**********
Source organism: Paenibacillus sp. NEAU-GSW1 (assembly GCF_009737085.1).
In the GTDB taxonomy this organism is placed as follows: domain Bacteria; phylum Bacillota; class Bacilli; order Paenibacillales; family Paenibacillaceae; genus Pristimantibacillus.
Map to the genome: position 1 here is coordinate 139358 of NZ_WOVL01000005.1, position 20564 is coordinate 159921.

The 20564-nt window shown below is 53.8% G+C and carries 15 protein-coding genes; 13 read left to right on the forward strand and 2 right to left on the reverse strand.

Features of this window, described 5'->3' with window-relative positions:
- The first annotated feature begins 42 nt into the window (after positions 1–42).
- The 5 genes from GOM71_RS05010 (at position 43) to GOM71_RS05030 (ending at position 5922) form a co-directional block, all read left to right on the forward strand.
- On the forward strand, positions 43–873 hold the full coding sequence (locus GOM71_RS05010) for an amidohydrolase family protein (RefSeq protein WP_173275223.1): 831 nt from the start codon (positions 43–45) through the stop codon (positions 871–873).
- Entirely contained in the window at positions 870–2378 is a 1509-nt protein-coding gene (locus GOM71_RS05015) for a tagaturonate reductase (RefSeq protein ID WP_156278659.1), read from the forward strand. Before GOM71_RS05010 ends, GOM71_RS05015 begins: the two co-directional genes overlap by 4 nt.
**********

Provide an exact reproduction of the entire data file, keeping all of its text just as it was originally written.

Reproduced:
Source organism: Paenibacillus sp. NEAU-GSW1 (assembly GCF_009737085.1).
In the GTDB taxonomy this organism is placed as follows: domain Bacteria; phylum Bacillota; class Bacilli; order Paenibacillales; family Paenibacillaceae; genus Pristimantibacillus.
Map to the genome: position 1 here is coordinate 139358 of NZ_WOVL01000005.1, position 20564 is coordinate 159921.

The 20564-nt window shown below is 53.8% G+C and carries 15 protein-coding genes; 13 read left to right on the forward strand and 2 right to left on the reverse strand.

Features of this window, described 5'->3' with window-relative positions:
- The first annotated feature begins 42 nt into the window (after positions 1–42).
- The 5 genes from GOM71_RS05010 (at position 43) to GOM71_RS05030 (ending at position 5922) form a co-directional block, all read left to right on the forward strand.
- On the forward strand, positions 43–873 hold the full coding sequence (locus GOM71_RS05010) for an amidohydrolase family protein (RefSeq protein WP_173275223.1): 831 nt from the start codon (positions 43–45) through the stop codon (positions 871–873).
- Entirely contained in the window at positions 870–2378 is a 1509-nt protein-coding gene (locus GOM71_RS05015) for a tagaturonate reductase (RefSeq protein ID WP_156278659.1), read from the forward strand. Before GOM71_RS05010 ends, GOM71_RS05015 begins: the two co-directional genes overlap by 4 nt.